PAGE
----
The second cover was also sent from the Van Amstel Co. with the same blue two-line company handstamp from Melbourne in 1878 with the scarce rose ‘Bell’ ½d emergency printing on pink paper (SG 195) and the deep blue on blue paper 1/- stamp to Boisson Freres, St. Georges du Bois pres Surgeres, France, with a manuscript ‘via Brindisi’. The reverse was not seen. (Figure 2).
The Ploos van Amstel name is well represented in Australia even to-day and they are probably descended from three sons of the distinguished 12th generation Dutch forbear, James Baldwin Ploos van Amstel, a merchant commissioner who was born in Amsterdam, September 5, 1801. He married Johanna Jacoba Lange of Amsterdam in 1823; he died in 1863, and she in 1872. There were 9 children of this marriage, and three of their sons are of particular interest because of their definite Australian association. Details of the Ploos family date back to the late 1400s.
The name on the company covers was Jan Willem Ploos van Amstel who was born in Amsterdam on October 3, 1827 and was the merchant owner of the company in Melbourne as well as the “Consul-General of the Netherlands to Australia, New Zealand and Tasmania” from 1823." He died in Amsterdam on December 27, 1878. A brother, Daniel Ploos van Amstel was born in Amsterdam September 10, 1832 and is described as a ‘merchant medevennoot” of the firm in Melbourne. He took over as Consul-General of the Netherlands in Melbourne when his brother died in 1878. Daniel died in Amsterdam January 14, 1890. Another brother Eduard Ploos van Amstel was born in Amsterdam December 26, 1835 and was vice-consul for the Netherlands in Melbourne (1879-1889), and he died in Geneva, Switzerland March 30, 1913.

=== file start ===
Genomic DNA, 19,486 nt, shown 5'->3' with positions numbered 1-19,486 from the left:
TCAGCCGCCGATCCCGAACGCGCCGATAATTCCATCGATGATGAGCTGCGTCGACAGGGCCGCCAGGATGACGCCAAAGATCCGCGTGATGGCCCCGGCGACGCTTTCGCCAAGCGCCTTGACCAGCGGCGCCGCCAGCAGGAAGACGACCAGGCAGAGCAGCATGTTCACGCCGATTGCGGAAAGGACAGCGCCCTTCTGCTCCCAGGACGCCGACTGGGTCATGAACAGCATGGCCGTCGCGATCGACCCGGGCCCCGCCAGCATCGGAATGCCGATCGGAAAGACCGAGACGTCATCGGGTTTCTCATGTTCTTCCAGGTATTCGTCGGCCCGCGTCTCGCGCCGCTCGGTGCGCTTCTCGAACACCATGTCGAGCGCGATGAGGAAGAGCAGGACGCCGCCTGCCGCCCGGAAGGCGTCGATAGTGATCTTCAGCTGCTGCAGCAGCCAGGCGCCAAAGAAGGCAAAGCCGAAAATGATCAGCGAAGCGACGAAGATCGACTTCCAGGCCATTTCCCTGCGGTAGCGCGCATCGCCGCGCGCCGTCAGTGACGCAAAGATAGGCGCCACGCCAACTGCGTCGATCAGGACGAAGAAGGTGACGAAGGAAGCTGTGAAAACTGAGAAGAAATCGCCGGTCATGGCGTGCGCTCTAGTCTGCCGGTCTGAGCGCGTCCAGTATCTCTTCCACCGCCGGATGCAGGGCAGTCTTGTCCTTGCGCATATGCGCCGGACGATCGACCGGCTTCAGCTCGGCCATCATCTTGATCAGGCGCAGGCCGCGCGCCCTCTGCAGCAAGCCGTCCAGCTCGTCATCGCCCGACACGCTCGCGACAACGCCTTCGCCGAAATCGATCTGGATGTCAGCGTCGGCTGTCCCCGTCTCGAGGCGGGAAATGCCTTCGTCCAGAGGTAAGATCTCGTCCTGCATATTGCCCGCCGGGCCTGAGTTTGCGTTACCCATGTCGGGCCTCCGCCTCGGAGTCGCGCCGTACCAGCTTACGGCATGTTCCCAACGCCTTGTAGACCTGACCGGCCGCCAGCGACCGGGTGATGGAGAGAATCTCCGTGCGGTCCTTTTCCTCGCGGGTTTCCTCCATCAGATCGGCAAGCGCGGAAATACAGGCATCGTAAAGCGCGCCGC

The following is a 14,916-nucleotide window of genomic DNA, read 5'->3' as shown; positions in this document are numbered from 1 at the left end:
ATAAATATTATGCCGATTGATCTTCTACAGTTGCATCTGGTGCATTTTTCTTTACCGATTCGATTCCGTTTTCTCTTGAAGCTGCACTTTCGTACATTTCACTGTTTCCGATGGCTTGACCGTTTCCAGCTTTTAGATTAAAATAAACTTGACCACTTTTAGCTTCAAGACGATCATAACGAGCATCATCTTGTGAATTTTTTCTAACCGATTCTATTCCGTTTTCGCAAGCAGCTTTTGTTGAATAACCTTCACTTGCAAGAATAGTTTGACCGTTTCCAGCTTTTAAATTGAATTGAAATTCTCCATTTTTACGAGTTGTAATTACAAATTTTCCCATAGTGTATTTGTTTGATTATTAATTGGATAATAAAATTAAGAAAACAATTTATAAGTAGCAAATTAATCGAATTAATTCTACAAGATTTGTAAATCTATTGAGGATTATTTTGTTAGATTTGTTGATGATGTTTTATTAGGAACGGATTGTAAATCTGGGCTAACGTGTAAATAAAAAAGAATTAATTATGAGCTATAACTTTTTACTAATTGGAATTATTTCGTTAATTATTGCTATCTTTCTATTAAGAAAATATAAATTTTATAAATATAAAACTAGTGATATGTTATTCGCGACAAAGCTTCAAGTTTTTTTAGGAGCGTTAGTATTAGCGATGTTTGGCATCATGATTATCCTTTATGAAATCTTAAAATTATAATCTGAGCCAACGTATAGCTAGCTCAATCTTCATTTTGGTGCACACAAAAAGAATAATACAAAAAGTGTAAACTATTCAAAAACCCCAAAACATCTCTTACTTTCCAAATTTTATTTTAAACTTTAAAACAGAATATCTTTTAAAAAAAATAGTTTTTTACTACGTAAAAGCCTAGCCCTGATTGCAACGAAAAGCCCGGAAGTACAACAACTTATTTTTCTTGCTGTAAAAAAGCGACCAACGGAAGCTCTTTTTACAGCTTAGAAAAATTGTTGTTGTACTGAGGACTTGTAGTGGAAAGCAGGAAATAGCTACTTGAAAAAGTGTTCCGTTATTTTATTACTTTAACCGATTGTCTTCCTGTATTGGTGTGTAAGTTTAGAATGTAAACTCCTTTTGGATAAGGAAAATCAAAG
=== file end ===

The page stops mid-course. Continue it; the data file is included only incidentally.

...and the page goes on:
Jan Willem who lived in St. Kilda Melbourne, was known as a watercolour painter and photographer, and he is noted for a watercolour painting of a settler’s camp (dated 1855), watercolour landscapes and photographs of Aboriginal groups (dated 1860) and several watercolours of Sweers Island, Gulf of Carpentaria, North Queensland in 1871. For the latter paintings he was on board the steamship Curacoa sailing along the east and north coast of Australia in July-October 1871. However, there is ndoubt now that the paintings are actually of Sweers Island (Figure 3).
Jan Willem was the author of a book which was divided into four parts: 1. The history of New South Wales, “who thanks her name to James Cook who compared the shores of New South Wales with the shores of South Wales”; 2. The most important harbours of N.S.W., such as the Sydney Harbour and Port Jackson that Ploos compared to the harbour of Rio de Janeiro, because of its beauty and safety; 3. The rural industry, their products and prices; and 4. The mining industry and their products with the trade of the locals and the Dutch, and the whole NSW economy. A picture of Jan Willem Ploos van Amstel is seen in Figure 4.